The Last Time

I’ve often wondered how a person would react if she knew the last time she did something would be the last time.

I’ve often wondered if people knew the last time they did something, anything. would be the last time they ever did that thing.

I just put my Nannerpuss to bed for the last time.

I weep as I type this, just as I wept while I held that precious baby in my arms, long, lanky, and primarily appendage-y as ever, as the first time I put her to bed. I cradled her head to the left and supported her knees to the right, swaying just so, patting her back as I’ve done dozens of times over the last two years.

And I savored it. I committed to memory the way her downy thick curls cascaded over my forearm. I held her close and inhaled the smell of her wonderful head, a smell that has evolved but not changed since I met this Nanner twenty-five months ago. I kissed her wonderfully plump left cheek, a cheek that has also evolved, but is still as marvelously apple-shaped as it was the first time I kissed it. She was pocket-sized then, six pounds and some change and all of it in limb. I felt the heft of her weight in my arms and committed that to a memory along side her curls.

And I wept.

I will never again put that baby to bed. I will, in all honesty, put the child into which that baby evolves to bed at some point in the future. I will not let her escape me so easily. But I will never again hold my Nanner to my chest and sway her into the Land of Nod, patting her back in time to the white noise machine. It’s surreal and heart-breaking and gut-wrenching and every other innard-destroying metaphor available in the English language.

Tomorrow, her parents will return from their anniversary get-away, and we will celebrate our last holiday together as a family of circumstance and choosing, for awhile at least. We will celebrate other holidays together at some point in the future. I will not let them escape me so easily. But it will be different. It will be planned and itineraried. It will involve travel much longer than an hour. It will not be a given. It will not be expected. It will not be just the way we do it. This too is surreal and heart-breaking and gut-wrenching and every other innard-destroying metaphor available in the English language.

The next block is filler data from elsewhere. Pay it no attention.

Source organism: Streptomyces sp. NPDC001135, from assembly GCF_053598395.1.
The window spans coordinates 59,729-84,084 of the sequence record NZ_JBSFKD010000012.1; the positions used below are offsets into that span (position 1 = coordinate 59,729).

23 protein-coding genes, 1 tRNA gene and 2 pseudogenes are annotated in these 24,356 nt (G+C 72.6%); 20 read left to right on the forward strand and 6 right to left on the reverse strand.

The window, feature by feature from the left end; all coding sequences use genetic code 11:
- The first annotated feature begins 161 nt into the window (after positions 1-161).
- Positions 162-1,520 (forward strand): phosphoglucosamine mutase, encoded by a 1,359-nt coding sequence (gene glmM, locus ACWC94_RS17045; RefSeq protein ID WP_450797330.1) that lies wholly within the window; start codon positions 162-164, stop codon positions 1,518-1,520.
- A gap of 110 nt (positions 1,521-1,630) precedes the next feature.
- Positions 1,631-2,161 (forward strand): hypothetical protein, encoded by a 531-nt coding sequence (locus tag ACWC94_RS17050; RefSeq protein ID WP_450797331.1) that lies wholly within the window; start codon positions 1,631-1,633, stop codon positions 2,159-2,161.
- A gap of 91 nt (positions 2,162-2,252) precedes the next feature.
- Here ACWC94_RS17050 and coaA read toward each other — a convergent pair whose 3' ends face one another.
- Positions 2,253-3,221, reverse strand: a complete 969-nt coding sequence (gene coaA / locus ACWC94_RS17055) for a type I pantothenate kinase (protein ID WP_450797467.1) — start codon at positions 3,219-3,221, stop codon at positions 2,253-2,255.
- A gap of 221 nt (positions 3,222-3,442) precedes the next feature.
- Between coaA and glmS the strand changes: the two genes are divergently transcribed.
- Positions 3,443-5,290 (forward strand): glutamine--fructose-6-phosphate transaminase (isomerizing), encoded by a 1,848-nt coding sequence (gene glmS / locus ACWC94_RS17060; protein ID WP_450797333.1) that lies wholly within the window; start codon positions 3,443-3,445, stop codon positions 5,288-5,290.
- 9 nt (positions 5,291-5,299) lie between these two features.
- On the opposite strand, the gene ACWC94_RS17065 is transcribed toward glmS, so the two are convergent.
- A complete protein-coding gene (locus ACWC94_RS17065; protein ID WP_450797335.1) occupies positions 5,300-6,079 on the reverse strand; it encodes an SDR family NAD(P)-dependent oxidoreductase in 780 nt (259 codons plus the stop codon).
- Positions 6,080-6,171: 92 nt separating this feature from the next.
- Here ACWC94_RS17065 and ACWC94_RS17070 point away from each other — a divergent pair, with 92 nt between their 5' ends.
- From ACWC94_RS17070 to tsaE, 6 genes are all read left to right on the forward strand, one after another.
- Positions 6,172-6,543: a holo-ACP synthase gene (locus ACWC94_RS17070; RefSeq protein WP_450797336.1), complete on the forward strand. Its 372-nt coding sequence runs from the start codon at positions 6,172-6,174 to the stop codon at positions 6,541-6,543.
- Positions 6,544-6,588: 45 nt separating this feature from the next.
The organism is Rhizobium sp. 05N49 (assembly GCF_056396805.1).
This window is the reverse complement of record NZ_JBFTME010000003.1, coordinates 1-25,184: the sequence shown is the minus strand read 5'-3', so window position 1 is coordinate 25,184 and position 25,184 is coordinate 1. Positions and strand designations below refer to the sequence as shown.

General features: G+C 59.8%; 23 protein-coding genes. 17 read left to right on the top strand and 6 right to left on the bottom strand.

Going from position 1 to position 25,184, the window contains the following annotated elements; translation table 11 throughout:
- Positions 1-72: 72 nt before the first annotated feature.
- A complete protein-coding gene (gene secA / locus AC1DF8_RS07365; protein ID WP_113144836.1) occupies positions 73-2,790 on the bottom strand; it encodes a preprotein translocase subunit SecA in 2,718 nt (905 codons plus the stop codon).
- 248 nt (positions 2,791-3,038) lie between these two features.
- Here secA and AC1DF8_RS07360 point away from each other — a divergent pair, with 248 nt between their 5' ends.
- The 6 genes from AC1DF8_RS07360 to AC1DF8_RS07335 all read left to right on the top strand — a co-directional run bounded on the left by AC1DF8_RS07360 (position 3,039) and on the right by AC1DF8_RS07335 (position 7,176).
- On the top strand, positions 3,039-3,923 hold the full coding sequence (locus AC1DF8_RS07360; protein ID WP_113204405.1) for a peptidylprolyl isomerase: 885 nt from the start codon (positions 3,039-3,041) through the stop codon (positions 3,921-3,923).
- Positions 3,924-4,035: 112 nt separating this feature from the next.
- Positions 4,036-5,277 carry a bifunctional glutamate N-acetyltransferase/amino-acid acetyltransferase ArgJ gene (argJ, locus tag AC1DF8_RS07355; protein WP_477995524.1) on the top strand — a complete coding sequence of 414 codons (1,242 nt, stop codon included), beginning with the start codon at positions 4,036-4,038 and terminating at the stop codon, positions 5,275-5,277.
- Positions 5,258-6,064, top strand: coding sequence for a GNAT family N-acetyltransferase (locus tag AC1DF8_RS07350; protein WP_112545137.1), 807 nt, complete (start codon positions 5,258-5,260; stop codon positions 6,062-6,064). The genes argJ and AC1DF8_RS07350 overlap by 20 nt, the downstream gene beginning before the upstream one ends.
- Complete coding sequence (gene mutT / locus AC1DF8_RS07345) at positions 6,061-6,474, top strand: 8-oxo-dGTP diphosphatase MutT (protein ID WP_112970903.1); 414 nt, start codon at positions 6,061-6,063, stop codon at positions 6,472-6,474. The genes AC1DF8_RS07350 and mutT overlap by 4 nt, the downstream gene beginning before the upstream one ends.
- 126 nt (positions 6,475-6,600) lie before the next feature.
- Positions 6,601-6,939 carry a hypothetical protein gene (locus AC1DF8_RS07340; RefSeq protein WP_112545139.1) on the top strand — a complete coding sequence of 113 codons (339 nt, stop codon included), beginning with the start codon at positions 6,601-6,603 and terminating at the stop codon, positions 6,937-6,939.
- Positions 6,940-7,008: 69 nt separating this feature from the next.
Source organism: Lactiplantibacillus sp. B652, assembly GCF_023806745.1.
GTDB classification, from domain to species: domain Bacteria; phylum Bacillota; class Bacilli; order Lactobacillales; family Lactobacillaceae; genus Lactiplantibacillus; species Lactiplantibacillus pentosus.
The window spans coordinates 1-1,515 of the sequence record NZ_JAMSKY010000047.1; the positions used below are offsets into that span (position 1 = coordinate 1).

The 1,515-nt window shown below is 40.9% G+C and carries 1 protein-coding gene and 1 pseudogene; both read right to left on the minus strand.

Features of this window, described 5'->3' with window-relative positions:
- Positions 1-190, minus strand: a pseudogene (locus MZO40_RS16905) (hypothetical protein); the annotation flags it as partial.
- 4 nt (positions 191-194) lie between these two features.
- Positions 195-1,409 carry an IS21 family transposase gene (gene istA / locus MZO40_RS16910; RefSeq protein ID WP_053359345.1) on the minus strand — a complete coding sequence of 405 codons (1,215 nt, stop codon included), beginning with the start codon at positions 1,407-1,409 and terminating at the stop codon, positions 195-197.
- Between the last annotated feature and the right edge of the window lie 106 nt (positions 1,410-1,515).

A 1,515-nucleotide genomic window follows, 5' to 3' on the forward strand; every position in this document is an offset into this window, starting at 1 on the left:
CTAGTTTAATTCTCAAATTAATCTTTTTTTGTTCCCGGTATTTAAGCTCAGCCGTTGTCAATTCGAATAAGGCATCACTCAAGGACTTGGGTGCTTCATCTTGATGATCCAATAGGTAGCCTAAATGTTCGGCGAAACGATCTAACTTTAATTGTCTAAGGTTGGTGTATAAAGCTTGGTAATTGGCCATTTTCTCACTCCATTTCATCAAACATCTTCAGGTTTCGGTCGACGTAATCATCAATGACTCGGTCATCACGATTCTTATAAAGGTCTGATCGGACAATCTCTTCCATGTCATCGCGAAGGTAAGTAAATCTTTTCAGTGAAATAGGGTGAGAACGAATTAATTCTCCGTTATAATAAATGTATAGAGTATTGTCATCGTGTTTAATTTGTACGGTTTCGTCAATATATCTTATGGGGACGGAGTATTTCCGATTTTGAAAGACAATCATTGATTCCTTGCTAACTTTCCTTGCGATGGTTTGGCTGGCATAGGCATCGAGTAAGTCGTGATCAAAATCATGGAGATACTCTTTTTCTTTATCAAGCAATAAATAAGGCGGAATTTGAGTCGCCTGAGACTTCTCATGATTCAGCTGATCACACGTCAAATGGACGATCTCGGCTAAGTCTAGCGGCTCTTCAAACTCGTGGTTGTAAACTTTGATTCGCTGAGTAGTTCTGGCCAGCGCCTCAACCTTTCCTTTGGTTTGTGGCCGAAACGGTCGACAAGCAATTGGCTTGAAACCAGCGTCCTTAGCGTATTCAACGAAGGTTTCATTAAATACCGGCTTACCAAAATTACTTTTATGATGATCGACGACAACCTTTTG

Because I will miss my friend. I will miss my sister. Not by birth mind you. This is better. This is a sister I chose, who chose me back. This is a sister who gets me, who loves me, who enjoys my company, all these things almost as much as I her. Except the getting part. She gets me so much better than I could ever do for her. And so, this is worse. This physical breaking up is physically painful. She’s not dumping me, we’re not leaving each other, but she is in fewer fingers than I have on one hand packing her car and this Nanner and moving half way across the country. She is leaving, and I am being left. I’ve never been this before, the leave-ee. I’ve been the leaver. This role sucks.

So tomorrow will be the last barbecue, the last cuddle, the last hugs and kisses, the last squeals of delight with this Nannerpuss I love so dearly.

Next time will be different. Next time will be with a new, older Nanner, a Nanner with further developed language skills and more intense world opinions. I do so look forward to meeting that Nanner. I want to know how she feels about this and that. I’m excited to see who and what she will be, and how many different letters are in her alphabet song. But I will miss my Nanner. I will miss how prominently she showcases the letter B. And I will very literally miss how my Nanner became that New Nanner.

I’ve witnessed every other Nanner-sition, from the fresh new nugget of human being to babbling, argumentative baby girl, from crawling adventerous discoverer of things to cruising, balancing agility act. I watched her go from wispy headed baby to curly-locked toddler almost overnight. I listened as Nanner-ese morphed into legitimate English. I participated in most of those coveted firsts. Before I see her again, she will pass through more Nanner-sitions; she will have more firsts. They will belong to someone else. They will not be mine. And while I understand rationally that these first will be as important and as equally prized to those lucky enough to participate, I am selfishly envious.

I will miss my Nanner. I will miss her mother.

I am still weeping.


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